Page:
Making a Norman Helm
Part 9: Final Finishing, Assembly, and Installation of a Liner

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Well, the worst is over. The helmet skull is finish-sanded, and looking good; the nasal is ready for mounting. First, I'll fit and rivet the nasal to the skull; then, put in a leather "suspension-webbing" liner.

Final Buffing and Assembly:
Both the helmet and nasal are taken up to a nice shiny finish with a white "stainless steel" buffing compound. I took a picture at this stage since this is as good as the finish will get; now I am starting assembly, and the helmet will be handled and knocked about some, dulling and scratching the finish slightly. With the nasal mounted, I'll never be able to buff the helmet skull so evenly again.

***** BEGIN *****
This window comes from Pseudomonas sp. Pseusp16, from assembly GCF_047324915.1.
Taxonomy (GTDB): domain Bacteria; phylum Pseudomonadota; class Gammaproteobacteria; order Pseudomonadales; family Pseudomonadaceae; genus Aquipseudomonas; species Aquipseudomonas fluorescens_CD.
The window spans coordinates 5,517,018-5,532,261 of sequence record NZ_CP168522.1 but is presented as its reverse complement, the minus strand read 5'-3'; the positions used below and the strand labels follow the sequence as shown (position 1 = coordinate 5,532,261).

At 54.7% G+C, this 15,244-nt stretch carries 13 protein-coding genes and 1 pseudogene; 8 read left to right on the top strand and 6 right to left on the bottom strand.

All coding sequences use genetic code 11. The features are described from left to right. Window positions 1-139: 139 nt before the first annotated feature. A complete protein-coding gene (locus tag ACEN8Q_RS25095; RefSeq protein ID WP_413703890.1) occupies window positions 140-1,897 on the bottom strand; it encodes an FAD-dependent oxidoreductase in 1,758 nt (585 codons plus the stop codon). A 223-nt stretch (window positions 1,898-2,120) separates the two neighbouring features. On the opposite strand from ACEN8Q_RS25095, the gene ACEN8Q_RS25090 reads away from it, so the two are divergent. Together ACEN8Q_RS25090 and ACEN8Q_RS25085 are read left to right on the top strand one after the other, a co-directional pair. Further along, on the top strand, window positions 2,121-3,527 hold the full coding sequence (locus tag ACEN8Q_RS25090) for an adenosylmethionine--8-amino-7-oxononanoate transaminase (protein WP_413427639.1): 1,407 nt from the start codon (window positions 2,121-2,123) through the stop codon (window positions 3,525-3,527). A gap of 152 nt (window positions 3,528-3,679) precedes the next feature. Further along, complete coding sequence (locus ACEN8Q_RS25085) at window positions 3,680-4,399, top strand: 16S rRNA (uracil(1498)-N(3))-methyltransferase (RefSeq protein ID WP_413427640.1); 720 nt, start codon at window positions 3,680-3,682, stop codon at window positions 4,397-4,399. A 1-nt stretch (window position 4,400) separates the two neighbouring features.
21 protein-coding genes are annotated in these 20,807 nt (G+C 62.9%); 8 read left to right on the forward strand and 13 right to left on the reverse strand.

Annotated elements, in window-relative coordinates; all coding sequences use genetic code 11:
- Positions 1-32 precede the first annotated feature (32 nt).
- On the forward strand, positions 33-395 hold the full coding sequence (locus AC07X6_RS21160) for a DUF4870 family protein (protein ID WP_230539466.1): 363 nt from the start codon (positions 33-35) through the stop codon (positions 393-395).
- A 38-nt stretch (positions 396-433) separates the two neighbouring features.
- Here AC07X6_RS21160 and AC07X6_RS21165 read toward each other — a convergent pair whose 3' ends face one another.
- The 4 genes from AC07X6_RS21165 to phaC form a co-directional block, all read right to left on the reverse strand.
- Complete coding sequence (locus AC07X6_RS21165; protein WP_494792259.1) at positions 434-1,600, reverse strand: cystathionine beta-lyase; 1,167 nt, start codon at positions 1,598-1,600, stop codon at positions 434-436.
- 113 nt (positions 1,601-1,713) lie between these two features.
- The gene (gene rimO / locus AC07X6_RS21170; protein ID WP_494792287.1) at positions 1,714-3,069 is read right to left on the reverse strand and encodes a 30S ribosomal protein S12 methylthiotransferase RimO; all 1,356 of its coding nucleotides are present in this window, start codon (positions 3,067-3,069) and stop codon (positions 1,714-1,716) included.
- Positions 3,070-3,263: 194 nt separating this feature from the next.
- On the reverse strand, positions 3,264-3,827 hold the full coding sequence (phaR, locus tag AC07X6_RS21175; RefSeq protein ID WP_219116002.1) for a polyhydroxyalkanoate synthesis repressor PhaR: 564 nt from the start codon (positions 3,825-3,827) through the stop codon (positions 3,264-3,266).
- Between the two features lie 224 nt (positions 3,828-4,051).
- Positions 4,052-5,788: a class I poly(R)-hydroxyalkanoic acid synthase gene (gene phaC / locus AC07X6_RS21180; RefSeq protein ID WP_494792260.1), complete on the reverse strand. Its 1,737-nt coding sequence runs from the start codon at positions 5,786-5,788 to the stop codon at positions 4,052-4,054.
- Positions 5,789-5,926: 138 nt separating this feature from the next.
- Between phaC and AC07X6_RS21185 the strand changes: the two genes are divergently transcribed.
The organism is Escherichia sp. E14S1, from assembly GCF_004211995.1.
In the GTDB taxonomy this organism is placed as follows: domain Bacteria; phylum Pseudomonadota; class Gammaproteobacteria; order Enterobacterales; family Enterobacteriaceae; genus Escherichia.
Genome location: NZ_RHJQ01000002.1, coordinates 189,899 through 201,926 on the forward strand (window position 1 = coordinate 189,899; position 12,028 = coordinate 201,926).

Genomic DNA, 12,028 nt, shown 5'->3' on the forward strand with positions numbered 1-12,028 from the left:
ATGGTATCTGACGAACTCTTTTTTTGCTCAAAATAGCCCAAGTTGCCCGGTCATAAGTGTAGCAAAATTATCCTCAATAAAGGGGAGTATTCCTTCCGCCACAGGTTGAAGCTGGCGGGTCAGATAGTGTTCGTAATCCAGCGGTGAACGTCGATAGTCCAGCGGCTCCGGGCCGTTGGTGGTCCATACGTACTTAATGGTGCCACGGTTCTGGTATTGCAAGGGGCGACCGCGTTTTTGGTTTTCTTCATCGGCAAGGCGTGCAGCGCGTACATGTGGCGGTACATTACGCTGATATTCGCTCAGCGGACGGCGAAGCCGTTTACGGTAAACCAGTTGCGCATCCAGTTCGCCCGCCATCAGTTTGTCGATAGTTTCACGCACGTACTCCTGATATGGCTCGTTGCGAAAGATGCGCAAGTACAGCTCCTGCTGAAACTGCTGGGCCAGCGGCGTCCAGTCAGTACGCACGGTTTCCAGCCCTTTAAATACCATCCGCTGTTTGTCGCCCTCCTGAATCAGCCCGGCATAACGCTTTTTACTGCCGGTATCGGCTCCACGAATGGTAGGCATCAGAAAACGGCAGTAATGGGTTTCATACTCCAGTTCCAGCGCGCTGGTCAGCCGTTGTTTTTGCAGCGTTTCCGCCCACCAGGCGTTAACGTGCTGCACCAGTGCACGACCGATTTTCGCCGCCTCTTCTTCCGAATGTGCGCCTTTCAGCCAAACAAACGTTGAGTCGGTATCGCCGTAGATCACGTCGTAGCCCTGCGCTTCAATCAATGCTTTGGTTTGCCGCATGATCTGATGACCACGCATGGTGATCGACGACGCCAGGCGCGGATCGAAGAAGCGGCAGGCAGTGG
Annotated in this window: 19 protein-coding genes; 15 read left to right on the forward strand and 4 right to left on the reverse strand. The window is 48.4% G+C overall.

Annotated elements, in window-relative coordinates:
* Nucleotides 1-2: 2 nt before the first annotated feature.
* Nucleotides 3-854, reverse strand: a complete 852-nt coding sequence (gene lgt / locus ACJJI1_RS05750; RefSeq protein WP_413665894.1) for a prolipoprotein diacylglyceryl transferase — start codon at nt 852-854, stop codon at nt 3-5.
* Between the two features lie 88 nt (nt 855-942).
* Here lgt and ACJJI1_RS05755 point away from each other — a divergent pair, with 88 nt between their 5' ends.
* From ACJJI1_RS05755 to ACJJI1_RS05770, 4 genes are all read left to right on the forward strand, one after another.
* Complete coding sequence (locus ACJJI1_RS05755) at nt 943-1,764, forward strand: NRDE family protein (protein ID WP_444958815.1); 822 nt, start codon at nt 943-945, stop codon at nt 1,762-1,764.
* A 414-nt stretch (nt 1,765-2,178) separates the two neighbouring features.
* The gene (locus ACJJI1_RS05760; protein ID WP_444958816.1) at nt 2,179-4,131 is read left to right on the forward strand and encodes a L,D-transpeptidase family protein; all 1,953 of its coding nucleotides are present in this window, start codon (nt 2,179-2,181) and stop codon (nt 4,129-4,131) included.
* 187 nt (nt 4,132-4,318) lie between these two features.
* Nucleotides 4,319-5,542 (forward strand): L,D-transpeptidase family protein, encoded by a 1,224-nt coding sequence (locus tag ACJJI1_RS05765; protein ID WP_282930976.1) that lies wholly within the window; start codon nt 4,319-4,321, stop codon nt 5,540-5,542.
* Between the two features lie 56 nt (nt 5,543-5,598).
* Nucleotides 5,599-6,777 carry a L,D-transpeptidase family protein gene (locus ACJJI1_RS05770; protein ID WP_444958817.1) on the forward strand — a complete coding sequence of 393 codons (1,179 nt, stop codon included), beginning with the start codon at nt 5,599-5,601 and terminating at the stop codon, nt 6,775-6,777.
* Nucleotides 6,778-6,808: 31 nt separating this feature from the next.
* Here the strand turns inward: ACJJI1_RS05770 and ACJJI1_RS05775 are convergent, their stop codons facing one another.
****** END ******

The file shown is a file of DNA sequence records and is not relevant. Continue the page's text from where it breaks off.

Yes, that's me, reflected in the helmet skull as I take the picture!
I rivet the nasal on first, before putting in the lining. This is necessary, because a brow band rivet is going to go through the 1/8" hole you see in the center of the nasal.

Making and Installing a Liner:


I thought long and hard about what sort of liner to put in this helmet. As far as I know, no examples of helmet lining or padding survive from this helmet's era. Authorities speculate. The Osprey Warrior Series #1, "Norman Knight", by Christopher Gravett, takes a shot at reconstructing several parts of 11th century equipment, and in Plate D shows a hypothetical helmet lining. "Wedges" or "gores" of fabric or leather are stuffed with padding (horsehair, tow, etc) and stitched to the bottom edge of a tough leather band that is riveted to the bottom rim of the helmet skull.